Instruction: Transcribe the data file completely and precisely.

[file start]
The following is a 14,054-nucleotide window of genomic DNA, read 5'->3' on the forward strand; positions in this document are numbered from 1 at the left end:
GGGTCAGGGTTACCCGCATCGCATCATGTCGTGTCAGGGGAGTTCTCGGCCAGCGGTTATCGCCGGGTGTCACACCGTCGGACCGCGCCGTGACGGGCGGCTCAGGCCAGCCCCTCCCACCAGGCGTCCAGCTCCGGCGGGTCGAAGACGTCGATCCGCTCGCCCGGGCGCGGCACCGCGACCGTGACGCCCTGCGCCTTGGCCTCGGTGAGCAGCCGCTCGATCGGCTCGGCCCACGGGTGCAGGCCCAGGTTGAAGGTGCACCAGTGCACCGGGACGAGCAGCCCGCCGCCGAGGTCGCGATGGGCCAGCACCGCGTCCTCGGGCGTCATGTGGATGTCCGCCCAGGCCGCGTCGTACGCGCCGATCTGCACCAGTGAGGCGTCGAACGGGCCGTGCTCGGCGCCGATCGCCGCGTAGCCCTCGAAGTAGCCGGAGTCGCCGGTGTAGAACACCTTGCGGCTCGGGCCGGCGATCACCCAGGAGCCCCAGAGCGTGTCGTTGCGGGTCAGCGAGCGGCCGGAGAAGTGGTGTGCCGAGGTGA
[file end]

The following is a 14,054-nucleotide window of genomic DNA, read 5'->3' on the forward strand; positions in this document are numbered from 1 at the left end:
GGGTCAGGGTTACCCGCATCGCATCATGTCGTGTCAGGGGAGTTCTCGGCCAGCGGTTATCGCCGGGTGTCACACCGTCGGACCGCGCCGTGACGGGCGGCTCAGGCCAGCCCCTCCCACCAGGCGTCCAGCTCCGGCGGGTCGAAGACGTCGATCCGCTCGCCCGGGCGCGGCACCGCGACCGTGACGCCCTGCGCCTTGGCCTCGGTGAGCAGCCGCTCGATCGGCTCGGCCCACGGGTGCAGGCCCAGGTTGAAGGTGCACCAGTGCACCGGGACGAGCAGCCCGCCGCCGAGGTCGCGATGGGCCAGCACCGCGTCCTCGGGCGTCATGTGGATGTCCGCCCAGGCCGCGTCGTACGCGCCGATCTGCACCAGTGAGGCGTCGAACGGGCCGTGCTCGGCGCCGATCGCCGCGTAGCCCTCGAAGTAGCCGGAGTCGCCGGTGTAGAACACCTTGCGGCTCGGGCCGGCGATCACCCAGGAGCCCCAGAGCGTGTCGTTGCGGGTCAGCGAGCGGCCGGAGAAGTGGTGTGCCGAGGTGA